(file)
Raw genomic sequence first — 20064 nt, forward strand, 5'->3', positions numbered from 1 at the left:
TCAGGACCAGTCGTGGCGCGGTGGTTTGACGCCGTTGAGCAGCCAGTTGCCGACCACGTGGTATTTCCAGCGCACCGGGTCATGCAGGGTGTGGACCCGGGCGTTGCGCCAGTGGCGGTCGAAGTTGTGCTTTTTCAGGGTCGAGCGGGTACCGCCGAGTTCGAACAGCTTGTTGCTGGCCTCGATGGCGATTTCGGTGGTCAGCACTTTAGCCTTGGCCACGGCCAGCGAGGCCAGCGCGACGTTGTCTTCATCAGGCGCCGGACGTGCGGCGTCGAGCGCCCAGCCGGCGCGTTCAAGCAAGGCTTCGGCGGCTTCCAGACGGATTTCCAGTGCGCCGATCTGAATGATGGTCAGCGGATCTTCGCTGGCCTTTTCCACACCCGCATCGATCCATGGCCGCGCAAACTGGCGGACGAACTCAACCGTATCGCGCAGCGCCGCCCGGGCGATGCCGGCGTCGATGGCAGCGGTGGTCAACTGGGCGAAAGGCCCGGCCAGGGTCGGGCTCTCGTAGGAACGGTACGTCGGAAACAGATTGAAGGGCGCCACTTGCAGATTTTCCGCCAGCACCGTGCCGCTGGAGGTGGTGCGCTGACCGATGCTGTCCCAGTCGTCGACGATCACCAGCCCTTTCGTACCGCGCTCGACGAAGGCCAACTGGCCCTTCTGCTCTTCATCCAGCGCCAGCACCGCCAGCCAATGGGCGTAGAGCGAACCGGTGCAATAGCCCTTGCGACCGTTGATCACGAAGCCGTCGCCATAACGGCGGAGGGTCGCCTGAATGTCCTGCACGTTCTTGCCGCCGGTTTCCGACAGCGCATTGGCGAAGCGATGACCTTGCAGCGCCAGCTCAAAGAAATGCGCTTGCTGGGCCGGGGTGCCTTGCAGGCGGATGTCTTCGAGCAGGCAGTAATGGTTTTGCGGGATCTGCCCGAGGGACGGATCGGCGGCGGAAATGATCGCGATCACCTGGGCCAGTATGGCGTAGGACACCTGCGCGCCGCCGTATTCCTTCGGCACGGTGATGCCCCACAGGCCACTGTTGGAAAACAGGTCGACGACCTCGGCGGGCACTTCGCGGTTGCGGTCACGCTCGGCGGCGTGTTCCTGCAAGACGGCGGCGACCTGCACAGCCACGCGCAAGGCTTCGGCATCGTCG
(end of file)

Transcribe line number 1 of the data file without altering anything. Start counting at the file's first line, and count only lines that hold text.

Raw genomic sequence first — 20064 nt, forward strand, 5'->3', positions numbered from 1 at the left: